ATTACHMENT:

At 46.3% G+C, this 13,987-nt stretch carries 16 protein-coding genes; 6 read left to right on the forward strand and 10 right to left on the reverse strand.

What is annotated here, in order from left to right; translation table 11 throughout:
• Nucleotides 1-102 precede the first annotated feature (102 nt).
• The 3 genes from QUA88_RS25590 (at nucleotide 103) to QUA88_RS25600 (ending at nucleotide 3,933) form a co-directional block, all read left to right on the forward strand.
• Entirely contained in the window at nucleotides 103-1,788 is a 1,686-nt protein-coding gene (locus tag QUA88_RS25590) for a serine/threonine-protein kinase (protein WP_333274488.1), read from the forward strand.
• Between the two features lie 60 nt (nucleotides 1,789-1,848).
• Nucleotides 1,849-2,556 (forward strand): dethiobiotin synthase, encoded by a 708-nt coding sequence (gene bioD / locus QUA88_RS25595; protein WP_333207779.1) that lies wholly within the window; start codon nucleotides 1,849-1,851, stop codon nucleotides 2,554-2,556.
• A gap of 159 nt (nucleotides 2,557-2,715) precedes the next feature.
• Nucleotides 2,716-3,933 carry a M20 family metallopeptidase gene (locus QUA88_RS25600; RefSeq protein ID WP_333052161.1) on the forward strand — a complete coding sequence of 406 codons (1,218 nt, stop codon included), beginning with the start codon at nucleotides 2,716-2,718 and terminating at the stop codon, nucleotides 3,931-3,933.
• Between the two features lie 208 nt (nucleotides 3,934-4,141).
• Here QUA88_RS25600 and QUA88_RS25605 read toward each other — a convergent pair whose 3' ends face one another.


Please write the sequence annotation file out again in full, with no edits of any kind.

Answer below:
At 46.3% G+C, this 13,987-nt stretch carries 16 protein-coding genes; 6 read left to right on the forward strand and 10 right to left on the reverse strand.

What is annotated here, in order from left to right; translation table 11 throughout:
• Nucleotides 1-102 precede the first annotated feature (102 nt).
• The 3 genes from QUA88_RS25590 (at nucleotide 103) to QUA88_RS25600 (ending at nucleotide 3,933) form a co-directional block, all read left to right on the forward strand.
• Entirely contained in the window at nucleotides 103-1,788 is a 1,686-nt protein-coding gene (locus tag QUA88_RS25590) for a serine/threonine-protein kinase (protein WP_333274488.1), read from the forward strand.
• Between the two features lie 60 nt (nucleotides 1,789-1,848).
• Nucleotides 1,849-2,556 (forward strand): dethiobiotin synthase, encoded by a 708-nt coding sequence (gene bioD / locus QUA88_RS25595; protein WP_333207779.1) that lies wholly within the window; start codon nucleotides 1,849-1,851, stop codon nucleotides 2,554-2,556.
• A gap of 159 nt (nucleotides 2,557-2,715) precedes the next feature.
• Nucleotides 2,716-3,933 carry a M20 family metallopeptidase gene (locus QUA88_RS25600; RefSeq protein ID WP_333052161.1) on the forward strand — a complete coding sequence of 406 codons (1,218 nt, stop codon included), beginning with the start codon at nucleotides 2,716-2,718 and terminating at the stop codon, nucleotides 3,931-3,933.
• Between the two features lie 208 nt (nucleotides 3,934-4,141).
• Here QUA88_RS25600 and QUA88_RS25605 read toward each other — a convergent pair whose 3' ends face one another.